I suggest to you that this fascination with the Zeitgeist as an end in itself is a fad. It’s a fad that may have a tenacity reckoned in centuries and may consume half the globe, but a fad nonetheless. I suggest also that there’s resistance to it in every artistic community, but that resistance is often either inarticulate or disguised as support for the fad.
An obvious point of resistance, it might be thought, is so-called classical theatre. Toronto’s Soulpepper Theatre Company, its forays into the production of new plays notwithstanding, is committed to the established classics of Western drama and therefore implies that it sees lasting urgency in those old plays, which implies that those plays have forceful, singular insight into the fundamental human problems and therefore have the status of genuine literature, an inheritance of human understanding — right?
Maybe. But that logic holds only if the old plays are conceived in its light, i.e. if the plays’ reach into the dark interiors of the permanent questions is seen and grasped and manifested in production. If, instead, the classics are understood to be good because they’re the tradition, or because their emotional surfaces resemble our emotional surfaces and so can still stir and entertain us (with the added benefit of brand recognition: who hasn’t heard of Hamlet?), they’re dead.
A production of a classic can be wonderful if, as does sometimes happen at our classical rep companies, the wisdom the play contains is understood and expressed in production as fully as possible, the “period” curios are seen as incidental to the play’s lasting meaning, and intelligent efforts are made to render the fundamental problems raised by the play as present and unreduced as possible — which may or may not involve efforts of textual editing or modernization of surfaces, and which necessarily involves a high level of technical craft.
The same principle is true of new work. The deceptive or mistaken claim of most self-styled political theatre is that the current reality understood simply as a current reality can ever be the satisfactory subject of a genuine work of art. The genuine work of art uses the momentary as a gateway to the permanent, the specific as a gateway to the general. This process is not just political but also moral. Emmanuel Levinas, writing in the shadow of World War Two: “To act for remote things at the moment in which Hitlerism triumphed…is, no doubt, the summit of nobility.”
20th century political tyranny, in its fascist and other totalitarian forms, conceived and promoted itself as the product of progressive historical processes. In the Nazi concentration camps, in the Soviet gulags, in the ordinary cities alongside them that were aware of them and lived in complicity, the fundamental knowledge of the inalienable dignity of the human being as such was trumped by a historical, political idea that offered a vision of collective redemption.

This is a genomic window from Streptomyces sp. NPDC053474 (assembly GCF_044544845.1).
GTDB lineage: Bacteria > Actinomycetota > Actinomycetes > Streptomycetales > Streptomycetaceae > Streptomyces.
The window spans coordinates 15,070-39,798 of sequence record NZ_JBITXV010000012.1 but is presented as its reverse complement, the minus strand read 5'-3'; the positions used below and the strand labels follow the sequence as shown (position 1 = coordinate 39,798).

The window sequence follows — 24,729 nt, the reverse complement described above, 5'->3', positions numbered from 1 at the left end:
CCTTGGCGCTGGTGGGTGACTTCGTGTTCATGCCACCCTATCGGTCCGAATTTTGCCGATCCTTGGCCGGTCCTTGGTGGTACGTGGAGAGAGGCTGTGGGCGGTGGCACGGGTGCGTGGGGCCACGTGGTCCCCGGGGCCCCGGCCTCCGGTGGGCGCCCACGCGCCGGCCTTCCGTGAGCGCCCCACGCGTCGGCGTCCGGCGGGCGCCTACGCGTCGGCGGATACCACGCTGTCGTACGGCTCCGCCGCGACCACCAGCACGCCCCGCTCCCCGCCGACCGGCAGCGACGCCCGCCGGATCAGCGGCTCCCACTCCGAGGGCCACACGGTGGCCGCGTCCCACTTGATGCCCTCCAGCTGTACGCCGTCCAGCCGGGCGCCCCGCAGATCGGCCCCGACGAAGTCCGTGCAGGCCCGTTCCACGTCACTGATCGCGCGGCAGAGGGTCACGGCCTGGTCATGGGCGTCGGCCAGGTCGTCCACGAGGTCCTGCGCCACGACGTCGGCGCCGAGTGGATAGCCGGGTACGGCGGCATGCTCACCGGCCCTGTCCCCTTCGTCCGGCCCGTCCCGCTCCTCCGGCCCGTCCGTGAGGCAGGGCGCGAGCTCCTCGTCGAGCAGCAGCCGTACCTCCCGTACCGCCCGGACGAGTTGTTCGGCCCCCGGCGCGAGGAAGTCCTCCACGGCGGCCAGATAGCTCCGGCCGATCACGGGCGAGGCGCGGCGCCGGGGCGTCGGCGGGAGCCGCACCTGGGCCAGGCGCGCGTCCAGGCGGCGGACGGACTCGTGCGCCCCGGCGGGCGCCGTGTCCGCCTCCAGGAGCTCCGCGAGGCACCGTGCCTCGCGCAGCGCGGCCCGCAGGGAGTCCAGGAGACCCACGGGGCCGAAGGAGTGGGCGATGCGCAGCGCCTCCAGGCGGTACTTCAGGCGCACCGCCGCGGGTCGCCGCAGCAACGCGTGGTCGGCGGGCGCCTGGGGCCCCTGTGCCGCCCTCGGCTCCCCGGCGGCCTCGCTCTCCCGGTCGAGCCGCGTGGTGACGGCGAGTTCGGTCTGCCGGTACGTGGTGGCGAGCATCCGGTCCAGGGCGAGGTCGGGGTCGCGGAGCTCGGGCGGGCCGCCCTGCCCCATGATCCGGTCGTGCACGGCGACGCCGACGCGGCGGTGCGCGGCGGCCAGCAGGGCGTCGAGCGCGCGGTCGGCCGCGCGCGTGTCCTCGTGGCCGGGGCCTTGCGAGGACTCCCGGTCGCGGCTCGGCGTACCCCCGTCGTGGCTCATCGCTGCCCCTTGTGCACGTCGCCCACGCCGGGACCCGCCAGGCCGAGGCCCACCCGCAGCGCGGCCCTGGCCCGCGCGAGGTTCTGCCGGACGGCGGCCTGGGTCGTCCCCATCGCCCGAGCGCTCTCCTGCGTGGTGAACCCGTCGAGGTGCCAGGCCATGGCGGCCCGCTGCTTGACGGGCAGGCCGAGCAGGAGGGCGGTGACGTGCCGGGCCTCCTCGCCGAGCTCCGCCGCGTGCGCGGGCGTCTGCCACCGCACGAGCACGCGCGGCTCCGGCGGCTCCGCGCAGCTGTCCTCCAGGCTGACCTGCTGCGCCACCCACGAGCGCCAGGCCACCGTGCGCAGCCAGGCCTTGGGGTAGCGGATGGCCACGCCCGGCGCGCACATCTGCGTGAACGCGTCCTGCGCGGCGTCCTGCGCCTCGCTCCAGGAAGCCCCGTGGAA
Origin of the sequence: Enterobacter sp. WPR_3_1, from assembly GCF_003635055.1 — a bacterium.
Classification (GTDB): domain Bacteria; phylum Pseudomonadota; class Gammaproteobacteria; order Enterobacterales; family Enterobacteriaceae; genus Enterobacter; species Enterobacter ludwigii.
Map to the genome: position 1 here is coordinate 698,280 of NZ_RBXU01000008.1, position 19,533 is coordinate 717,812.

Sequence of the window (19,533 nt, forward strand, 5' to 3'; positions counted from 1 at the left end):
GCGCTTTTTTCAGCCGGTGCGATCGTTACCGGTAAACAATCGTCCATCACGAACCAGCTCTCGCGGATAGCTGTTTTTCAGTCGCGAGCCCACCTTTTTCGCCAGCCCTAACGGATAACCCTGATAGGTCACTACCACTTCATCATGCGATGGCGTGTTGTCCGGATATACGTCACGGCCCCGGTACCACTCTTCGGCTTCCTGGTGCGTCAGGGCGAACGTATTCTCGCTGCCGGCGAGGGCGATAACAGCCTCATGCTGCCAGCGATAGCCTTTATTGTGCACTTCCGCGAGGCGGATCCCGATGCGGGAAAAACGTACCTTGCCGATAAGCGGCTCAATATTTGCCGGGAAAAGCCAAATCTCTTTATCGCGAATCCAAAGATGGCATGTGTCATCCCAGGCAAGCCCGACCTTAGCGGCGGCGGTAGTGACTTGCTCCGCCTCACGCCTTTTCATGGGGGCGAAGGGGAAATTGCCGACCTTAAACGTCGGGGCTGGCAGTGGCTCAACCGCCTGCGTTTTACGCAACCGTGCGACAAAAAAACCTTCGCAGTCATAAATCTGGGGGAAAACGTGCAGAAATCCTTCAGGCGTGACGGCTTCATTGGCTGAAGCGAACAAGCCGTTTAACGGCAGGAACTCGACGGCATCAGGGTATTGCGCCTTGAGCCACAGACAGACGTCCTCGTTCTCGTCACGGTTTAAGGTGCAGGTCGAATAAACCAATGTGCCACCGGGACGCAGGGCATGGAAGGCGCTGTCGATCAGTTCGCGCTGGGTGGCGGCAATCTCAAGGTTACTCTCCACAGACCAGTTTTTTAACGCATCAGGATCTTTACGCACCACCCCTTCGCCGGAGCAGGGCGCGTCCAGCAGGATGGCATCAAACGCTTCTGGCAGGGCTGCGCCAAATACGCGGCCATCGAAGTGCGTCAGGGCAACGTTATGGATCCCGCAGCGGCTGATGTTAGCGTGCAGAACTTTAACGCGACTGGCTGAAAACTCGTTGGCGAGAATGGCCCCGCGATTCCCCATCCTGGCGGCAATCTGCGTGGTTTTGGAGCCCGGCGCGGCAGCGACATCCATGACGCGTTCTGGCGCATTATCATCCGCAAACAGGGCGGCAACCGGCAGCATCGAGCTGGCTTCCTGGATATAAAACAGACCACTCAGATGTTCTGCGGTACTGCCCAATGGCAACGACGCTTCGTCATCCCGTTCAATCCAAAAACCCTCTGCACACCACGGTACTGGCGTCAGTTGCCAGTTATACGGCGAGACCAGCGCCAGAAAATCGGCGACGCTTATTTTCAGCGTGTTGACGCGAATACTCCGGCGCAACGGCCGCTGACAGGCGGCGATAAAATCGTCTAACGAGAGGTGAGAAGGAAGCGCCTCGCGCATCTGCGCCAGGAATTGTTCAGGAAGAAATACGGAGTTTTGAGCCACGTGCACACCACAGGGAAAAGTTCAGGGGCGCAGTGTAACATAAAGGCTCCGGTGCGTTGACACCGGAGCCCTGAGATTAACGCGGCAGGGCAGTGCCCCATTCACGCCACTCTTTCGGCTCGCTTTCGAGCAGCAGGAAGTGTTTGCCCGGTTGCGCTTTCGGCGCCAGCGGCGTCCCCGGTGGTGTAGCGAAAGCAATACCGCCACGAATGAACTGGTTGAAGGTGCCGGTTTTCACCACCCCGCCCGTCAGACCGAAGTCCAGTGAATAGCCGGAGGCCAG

A powerful fact that often gets missed, when artists declare a desire that their work should resonate politically, is that any work of art that engages deeply with the fundamental problems of the human being as such grants to the human being her proper dignity and sanctity, contra Hitler, contra Stalin. In so doing, such art has a political power, and stands in opposition to some of the worst atrocities of modern times, in a far more profound way than does a play that debates and laments what’s in the newspaper headlines.
It’ll be objected that, at the other end of the spectrum, religious dogmatism has resulted in just as much bloodshed and misery as moral relativism has ever done. But such religious dogmatism is a form of political authority: it doesn’t guarantee or even make likely a genuine philosophical orientation towards, or hunger for, what’s true.
The alternative in the arts to relativism, to historicism, to our fixation on the Zeitgeist, isn’t dogmatism of any kind. The alternative is instead a living interest in and commitment to the fundamental human problems that transcend all historical and cultural distinctions. An interest in and commitment to, in other words, a truth that isn’t exclusive to our moment or to the social divisions that exist in our moment — even if that truth necessarily wears the costumes of our moment. A belief that such a truth exists, quite independent of whether we can ever have certain or total knowledge of it.